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Study confirms large earthquakes along Olympic Mountain faults

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A comprehensive study of faults along the north side of the Olympic Mountains of Washington State emphasizes the substantial seismic hazard to the northern Puget Lowland region. The study examined the Lake Creek-Boundary Creek and Sadie Creek faults along the north flank the Olympic Mountains, and concludes that there were three to five large, surface-rupturing earthquakes along the faults within the last 13,000 years.

The study published September 27 in the Bulletin of the Seismological Society of America estimates that the two most recent earthquakes on the faults, one occurring around 2900 years ago and one occurring 1300 years ago, were likely of magnitude 7 and magnitude 6 to 7, respectively. Based on an analysis of fault scarps mapped with airborne lidar imagery (a remote sensing method used to examine the Earth's surface) and the dating of earthquake stratigraphy in trenches, fault slip rates are about one to two millimeters per year, and as much as 56 kilometer lengths of the faults may have ruptured during earthquakes.

While the presence of large earthquakes in the region is not surprising, given the ongoing tectonic deformation in the region, said Alan Nelson and Steve Personius of the U.S. Geological Survey, the Lake Creek-Boundary Creek fault, and other young, active faults like it, pose a significant earthquake hazard for the northern Puget Lowland region. The Puget Lowland includes Seattle and extends through western Washington from Bellingham in the north to Olympia and Tacoma in the south.

The threat of a magnitude 8 to 9 megathrust earthquake and tsunami in the Pacific Northwest at the Cascadia subduction zone offshore, where the Juan de Fuca tectonic plate is pushed underneath the North American plate, often steals the seismic hazard spotlight in the region. But much shallower, upper-plate earthquakes also can produce strong ground shaking and damage. At least nine active upper-plate faults, like the Lake Creek-Boundary Creek fault, have been documented in the Puget Lowland, said Nelson.

"If you consider the hazard from these upper-plate faults, whose earthquake epicenters are only 10 or 15 kilometers deep, future upper-plate earthquakes will be much closer to large population centers in the Puget Lowland region," Nelson said, "than will larger earthquakes on the plate boundary of the Cascadia subduction zone."

Even if the time intervals between earthquakes on each upper-plate fault are thousands of years, Nelson noted, "when you put all those faults together, the chances of a damaging earthquake on one of those many faults is higher than it is for a megathrust earthquake, at least on average, over the last few thousands of years."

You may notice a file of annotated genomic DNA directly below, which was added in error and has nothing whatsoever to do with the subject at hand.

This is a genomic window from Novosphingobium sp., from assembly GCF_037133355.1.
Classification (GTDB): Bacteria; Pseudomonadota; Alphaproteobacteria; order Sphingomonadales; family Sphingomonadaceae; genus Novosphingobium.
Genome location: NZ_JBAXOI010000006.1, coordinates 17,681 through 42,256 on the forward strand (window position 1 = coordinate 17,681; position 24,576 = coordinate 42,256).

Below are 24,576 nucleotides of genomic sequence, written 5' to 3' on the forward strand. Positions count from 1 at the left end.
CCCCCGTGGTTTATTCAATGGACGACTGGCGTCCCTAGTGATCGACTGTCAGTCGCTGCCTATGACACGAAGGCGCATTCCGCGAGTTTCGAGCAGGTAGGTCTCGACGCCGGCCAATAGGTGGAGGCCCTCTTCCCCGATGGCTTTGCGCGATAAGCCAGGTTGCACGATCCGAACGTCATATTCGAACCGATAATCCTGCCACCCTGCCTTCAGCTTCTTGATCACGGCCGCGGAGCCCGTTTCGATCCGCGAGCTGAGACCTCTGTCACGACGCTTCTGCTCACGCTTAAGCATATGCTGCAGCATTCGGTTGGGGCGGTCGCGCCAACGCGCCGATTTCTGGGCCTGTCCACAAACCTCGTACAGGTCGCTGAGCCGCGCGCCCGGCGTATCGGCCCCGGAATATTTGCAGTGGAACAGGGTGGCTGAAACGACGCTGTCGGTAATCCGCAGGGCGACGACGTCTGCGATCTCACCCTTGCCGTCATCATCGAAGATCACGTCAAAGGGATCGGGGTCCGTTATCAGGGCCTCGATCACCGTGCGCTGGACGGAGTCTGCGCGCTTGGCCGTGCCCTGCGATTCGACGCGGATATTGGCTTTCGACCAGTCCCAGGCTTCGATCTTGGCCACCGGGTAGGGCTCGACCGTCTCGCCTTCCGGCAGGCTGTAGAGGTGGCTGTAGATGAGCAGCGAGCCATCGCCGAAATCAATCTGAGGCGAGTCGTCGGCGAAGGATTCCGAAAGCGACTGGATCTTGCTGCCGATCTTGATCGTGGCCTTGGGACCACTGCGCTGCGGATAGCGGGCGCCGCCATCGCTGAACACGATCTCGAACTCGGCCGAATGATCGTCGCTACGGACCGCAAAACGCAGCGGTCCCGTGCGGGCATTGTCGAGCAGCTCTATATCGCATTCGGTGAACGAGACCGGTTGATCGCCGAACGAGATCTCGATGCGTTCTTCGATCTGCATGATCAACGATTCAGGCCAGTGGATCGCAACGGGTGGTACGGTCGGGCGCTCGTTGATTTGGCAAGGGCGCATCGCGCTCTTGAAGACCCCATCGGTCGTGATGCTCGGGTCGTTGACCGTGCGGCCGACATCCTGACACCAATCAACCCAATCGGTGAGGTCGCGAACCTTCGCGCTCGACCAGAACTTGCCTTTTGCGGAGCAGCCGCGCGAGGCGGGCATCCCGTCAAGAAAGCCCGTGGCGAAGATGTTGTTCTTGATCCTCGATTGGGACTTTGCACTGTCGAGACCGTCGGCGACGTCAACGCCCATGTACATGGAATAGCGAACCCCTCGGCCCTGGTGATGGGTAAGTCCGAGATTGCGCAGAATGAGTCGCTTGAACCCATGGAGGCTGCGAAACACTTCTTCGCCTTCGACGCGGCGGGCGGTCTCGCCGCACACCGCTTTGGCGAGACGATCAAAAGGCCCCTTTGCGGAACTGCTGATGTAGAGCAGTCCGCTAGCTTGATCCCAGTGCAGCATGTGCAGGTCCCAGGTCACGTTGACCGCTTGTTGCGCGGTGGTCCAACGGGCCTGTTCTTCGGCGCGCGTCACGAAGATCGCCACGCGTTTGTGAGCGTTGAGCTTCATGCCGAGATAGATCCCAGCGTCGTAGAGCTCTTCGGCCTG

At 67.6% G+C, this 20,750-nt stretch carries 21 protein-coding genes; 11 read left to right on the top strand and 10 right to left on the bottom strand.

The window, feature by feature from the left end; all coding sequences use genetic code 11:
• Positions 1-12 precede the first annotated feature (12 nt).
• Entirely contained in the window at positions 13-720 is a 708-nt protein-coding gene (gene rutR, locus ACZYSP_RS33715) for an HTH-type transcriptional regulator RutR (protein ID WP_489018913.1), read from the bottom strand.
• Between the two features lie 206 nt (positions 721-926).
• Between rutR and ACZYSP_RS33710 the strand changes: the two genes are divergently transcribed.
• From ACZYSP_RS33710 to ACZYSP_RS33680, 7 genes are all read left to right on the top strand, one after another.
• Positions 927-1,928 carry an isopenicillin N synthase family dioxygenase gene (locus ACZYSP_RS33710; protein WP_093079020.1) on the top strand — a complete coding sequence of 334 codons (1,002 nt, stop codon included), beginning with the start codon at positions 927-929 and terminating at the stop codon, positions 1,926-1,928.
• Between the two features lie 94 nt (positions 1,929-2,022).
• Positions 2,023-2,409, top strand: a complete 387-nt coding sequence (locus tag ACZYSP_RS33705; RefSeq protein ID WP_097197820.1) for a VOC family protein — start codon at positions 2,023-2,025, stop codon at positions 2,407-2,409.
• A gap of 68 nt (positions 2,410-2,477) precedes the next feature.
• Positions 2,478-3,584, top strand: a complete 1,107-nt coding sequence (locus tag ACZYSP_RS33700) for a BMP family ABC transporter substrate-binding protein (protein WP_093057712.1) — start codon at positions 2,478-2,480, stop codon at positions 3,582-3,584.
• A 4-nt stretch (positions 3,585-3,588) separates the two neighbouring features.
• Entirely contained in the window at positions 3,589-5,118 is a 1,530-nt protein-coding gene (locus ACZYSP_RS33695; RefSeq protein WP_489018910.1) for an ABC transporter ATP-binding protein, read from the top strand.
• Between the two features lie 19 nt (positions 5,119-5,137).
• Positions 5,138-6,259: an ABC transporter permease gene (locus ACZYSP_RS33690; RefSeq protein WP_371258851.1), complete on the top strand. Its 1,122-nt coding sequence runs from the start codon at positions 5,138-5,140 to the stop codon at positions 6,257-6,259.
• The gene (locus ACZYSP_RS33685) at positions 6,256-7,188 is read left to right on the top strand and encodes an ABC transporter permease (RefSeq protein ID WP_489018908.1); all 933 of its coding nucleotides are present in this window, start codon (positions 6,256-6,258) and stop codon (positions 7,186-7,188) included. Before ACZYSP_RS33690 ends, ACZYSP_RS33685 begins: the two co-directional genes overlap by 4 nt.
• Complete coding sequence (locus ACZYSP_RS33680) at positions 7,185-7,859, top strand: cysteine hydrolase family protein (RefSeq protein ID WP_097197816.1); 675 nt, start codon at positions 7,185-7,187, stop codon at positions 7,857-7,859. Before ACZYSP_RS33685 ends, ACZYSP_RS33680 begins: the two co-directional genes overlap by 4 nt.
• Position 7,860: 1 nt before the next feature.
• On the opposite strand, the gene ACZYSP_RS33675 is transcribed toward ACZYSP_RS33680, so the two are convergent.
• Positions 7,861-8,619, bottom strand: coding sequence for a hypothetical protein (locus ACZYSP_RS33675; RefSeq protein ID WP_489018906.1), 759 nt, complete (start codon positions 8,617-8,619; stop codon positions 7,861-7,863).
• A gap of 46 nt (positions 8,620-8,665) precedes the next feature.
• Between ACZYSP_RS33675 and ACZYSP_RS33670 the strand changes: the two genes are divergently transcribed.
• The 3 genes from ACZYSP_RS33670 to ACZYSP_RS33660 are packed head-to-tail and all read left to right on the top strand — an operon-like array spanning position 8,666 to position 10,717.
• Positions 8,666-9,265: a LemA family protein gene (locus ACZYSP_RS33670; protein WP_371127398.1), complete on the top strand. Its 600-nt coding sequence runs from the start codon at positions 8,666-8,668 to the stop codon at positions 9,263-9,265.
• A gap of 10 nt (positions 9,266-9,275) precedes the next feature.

The researchers studied airborne lidar imagery collected in 2002 and 2015 to identify fault scarps along the heavily forested areas of the Lake Creek-Boundary Creek and Sadie Creek faults. Mapping and dating of the stratigraphy in five trenches across scarps of the eastern section of the fault shows that there have been at least three earthquakes over the past 8000 years, and the lidar mapping also shows evidence for multiple earthquakes on the western section of the fault.

To gain a better understanding of the age, number, and magnitude of earthquakes on the faults, Elizabeth Schermer at Western Washington University and her colleagues plan additional trenching of fault scarps and coring of swampy areas along some scarps later this year.

The new BSSA study suggests that the Olympic Mountains have been moving westward, relative to the Coast Range and Puget Lowland, since the late Pleistocene, said Schermer.

Under this scenario, although an accretionary wedge in Earth's crust underneath the Olympic Mountains is being pushed eastward, the mountains also form a triangular block between the Lake-Creek-Boundary-Creek fault on the north and faults on their southeast flank. Because the Olympic block is being squeezed between the northward moving Oregon Coast Range and Vancouver Island, the block moves or "escapes" westward. The two types of movements working together produce the uplift that created the mountain range, she noted.

This westward "escape" model for the Olympics "predicts different rates of slip and therefore different sizes and frequencies of earthquakes on the other faults that interact with each other in the region," said Schermer.

Data on the history of the Lake-Creek-Boundary Creek fault and others in the region can help seismologists test their models of how the dynamics of the Cascadia subduction zone and the northward movement of the Oregon Coast Range may affect upper-plate earthquakes in the Puget Lowland.

"We're looking at one small part of a complex jigsaw puzzle with the Lake Creek-Boundary Creek fault, but we need to figure out slip rates and earthquake histories on a lot of different pieces to really be able to put it all together," Schermer said.

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Becky Ham
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http://dx.doi.org/10.1785/0120160323

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